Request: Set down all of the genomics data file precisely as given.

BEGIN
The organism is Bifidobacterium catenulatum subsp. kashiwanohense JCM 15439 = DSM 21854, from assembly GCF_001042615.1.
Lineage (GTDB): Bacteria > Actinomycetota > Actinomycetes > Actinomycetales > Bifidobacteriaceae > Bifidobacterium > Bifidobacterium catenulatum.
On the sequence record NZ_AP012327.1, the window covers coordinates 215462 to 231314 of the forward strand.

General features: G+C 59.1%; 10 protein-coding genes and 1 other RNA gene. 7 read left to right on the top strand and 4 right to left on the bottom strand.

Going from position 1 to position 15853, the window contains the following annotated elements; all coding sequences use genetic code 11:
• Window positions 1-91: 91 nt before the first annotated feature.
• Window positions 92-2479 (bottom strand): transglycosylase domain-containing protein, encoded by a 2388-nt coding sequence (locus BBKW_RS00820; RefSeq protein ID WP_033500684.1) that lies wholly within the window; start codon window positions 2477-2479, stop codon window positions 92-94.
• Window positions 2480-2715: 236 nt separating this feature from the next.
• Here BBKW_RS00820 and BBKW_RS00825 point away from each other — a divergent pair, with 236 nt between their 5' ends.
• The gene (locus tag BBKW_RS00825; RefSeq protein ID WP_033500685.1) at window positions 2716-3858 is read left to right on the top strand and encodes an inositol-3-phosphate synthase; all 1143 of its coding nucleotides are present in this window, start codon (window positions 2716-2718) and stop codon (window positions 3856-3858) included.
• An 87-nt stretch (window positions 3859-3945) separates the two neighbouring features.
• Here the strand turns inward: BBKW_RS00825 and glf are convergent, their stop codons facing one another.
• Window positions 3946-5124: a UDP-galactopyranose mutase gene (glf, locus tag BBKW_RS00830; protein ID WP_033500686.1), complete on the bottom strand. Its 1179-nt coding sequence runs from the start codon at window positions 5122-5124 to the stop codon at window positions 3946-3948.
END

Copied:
The organism is Bifidobacterium catenulatum subsp. kashiwanohense JCM 15439 = DSM 21854, from assembly GCF_001042615.1.
Lineage (GTDB): Bacteria > Actinomycetota > Actinomycetes > Actinomycetales > Bifidobacteriaceae > Bifidobacterium > Bifidobacterium catenulatum.
On the sequence record NZ_AP012327.1, the window covers coordinates 215462 to 231314 of the forward strand.

General features: G+C 59.1%; 10 protein-coding genes and 1 other RNA gene. 7 read left to right on the top strand and 4 right to left on the bottom strand.

Going from position 1 to position 15853, the window contains the following annotated elements; all coding sequences use genetic code 11:
• Window positions 1-91: 91 nt before the first annotated feature.
• Window positions 92-2479 (bottom strand): transglycosylase domain-containing protein, encoded by a 2388-nt coding sequence (locus BBKW_RS00820; RefSeq protein ID WP_033500684.1) that lies wholly within the window; start codon window positions 2477-2479, stop codon window positions 92-94.
• Window positions 2480-2715: 236 nt separating this feature from the next.
• Here BBKW_RS00820 and BBKW_RS00825 point away from each other — a divergent pair, with 236 nt between their 5' ends.
• The gene (locus tag BBKW_RS00825; RefSeq protein ID WP_033500685.1) at window positions 2716-3858 is read left to right on the top strand and encodes an inositol-3-phosphate synthase; all 1143 of its coding nucleotides are present in this window, start codon (window positions 2716-2718) and stop codon (window positions 3856-3858) included.
• An 87-nt stretch (window positions 3859-3945) separates the two neighbouring features.
• Here the strand turns inward: BBKW_RS00825 and glf are convergent, their stop codons facing one another.
• Window positions 3946-5124: a UDP-galactopyranose mutase gene (glf, locus tag BBKW_RS00830; protein ID WP_033500686.1), complete on the bottom strand. Its 1179-nt coding sequence runs from the start codon at window positions 5122-5124 to the stop codon at window positions 3946-3948.